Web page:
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Is Shohei Ohtani a major-leaguer? Jury still out

The Angels' Shohei Ohtani works against the Brewers

The Angels' Shohei Ohtani works against the Brewers during the first inning of a spring training baseball game on Saturday, Feb. 24, 2018, in Tempe, Ariz. Credit: AP / Ben Margot

Shohei Ohtani was the Los Angeles Angels’ designated hitter on Opening Day, going 1-for-5. On Sunday, he’ll be their starting pitcher against the Oakland A’s.

The Mets wanted him. The Yankees wanted him. The Dodgers wanted Japan’s version of Babe Ruth, too.

Instead, he signed with the Angels for the league minimum plus a $2.3-million signing bonus and a $20-million posting fee. Under the Major League Baseball’s collective-bargaining agreement for incoming international players, Ohtani, 23, is under the Angels’ control for six years at the league minimum. He could have been worth more than $200 million through age 30 if he had waited until 25 to sign. Interesting choices.

To this point, everything he’s done, or hasn’t done, in spring training and beginning the new season, has been interesting.

How will the righthanded pitcher fare against the Athletics? The quality of his mound work March 24 in an intrasquad scrimmage was similar to other games. He threw 85 pitches, giving up two hits and two runs with five strikeouts and five walks. His spring training stats were an 0-1 record (in two games, both starts, not including the intrasquad game) for a 27.00 ERA in 2.2 innings with five strikeouts, two walks and a 4.12 WHIP.

His hitting — remember, he was going to be as good at the plate as on the mound, like Ruth — was not particularly impressive, either. He was 4-for-32 (.125 average) with 10 strikeouts, zero home runs and one RBI in spring games.

But the Angels see only brilliance. Veteran manager Mike Scioscia called the intrasquad performance “a great outing.” Certainly he doesn’t want to put more pressure than already exists on a rookie who must adapt not only to the game but to the culture. There are plenty of critics.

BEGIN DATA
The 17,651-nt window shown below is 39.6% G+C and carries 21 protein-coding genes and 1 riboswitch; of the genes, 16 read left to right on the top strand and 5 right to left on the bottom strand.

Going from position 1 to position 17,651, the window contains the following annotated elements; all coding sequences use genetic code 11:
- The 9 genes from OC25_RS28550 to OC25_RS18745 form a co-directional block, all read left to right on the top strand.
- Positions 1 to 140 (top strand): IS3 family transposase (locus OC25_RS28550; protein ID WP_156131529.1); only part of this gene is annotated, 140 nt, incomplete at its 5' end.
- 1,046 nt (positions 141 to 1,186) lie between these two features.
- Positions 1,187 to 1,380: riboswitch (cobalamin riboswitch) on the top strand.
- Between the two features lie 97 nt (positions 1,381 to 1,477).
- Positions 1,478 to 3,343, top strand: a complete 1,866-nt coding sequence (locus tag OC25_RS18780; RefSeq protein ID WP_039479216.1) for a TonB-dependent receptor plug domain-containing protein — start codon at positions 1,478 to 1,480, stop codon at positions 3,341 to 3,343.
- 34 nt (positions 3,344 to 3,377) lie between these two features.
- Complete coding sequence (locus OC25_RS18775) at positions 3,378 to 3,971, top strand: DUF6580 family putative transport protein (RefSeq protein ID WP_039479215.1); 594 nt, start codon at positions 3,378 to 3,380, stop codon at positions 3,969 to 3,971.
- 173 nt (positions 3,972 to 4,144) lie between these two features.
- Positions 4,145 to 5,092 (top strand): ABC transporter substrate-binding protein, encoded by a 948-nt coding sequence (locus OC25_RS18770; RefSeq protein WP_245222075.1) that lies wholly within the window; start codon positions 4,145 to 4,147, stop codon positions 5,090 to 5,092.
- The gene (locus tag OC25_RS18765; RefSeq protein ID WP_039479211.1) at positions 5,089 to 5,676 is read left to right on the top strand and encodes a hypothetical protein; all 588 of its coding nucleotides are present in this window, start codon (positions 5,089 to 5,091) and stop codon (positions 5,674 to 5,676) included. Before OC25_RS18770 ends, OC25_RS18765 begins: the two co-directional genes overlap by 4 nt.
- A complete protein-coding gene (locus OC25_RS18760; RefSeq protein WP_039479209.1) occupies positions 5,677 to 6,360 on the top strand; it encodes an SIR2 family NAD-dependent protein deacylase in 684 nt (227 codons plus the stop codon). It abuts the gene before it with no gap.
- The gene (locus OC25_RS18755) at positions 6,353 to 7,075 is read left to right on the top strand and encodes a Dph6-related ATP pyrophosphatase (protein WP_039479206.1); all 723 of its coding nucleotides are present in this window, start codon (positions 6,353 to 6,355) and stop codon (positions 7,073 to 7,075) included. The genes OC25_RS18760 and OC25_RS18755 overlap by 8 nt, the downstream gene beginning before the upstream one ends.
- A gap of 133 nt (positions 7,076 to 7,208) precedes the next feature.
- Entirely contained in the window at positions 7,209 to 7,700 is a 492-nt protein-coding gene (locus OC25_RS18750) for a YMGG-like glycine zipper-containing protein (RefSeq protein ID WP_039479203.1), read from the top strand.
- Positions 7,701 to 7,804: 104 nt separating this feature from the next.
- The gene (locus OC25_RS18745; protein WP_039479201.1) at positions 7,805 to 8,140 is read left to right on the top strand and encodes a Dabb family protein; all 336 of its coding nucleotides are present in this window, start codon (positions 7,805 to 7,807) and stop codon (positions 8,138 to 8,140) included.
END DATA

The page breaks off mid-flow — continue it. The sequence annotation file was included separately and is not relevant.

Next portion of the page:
“The struggles of Ohtani since he arrived stateside have been glaring,” Yahoo reported. “There are plenty of ways to describe his lack of fastball velocity and difficulty commanding the pitch [in the intrasquad game] against a coterie of minor-leaguers.”

Some wondered if Ohtani should even be on the Angels’ Opening Day roster.

Ohtani, through an interpreter, said the speed of his fastball dropped (from as high as 98 mph earlier in camp to the low 90s) because he was working on breaking pitches. The Angels wanted him to adjust to major-league baseballs, which have a different feel than balls he threw for the Nippon Ham Fighters of Japan’s Pacific League.

“I honestly don’t know what the people up there making the decisions think of me,” said Ohtani after the intrasquad game. “I try not to think about it. It’s not really up to me.”

Scioscia reaffirmed management’s upbeat judgment by pointing out that Ohtani improved as the scrimmage moved along. He got only two outs in each of the first two innings (before he reached pitch-count limits), then in a stretch in the fourth and fifth innings, he retired six batters in succession.

“He definitely picked up as the outing went on,” said Scioscia. “He hit some important markers. Early on, yeah, he was a bit erratic. But he’s working on some things. He’ll be fine.”

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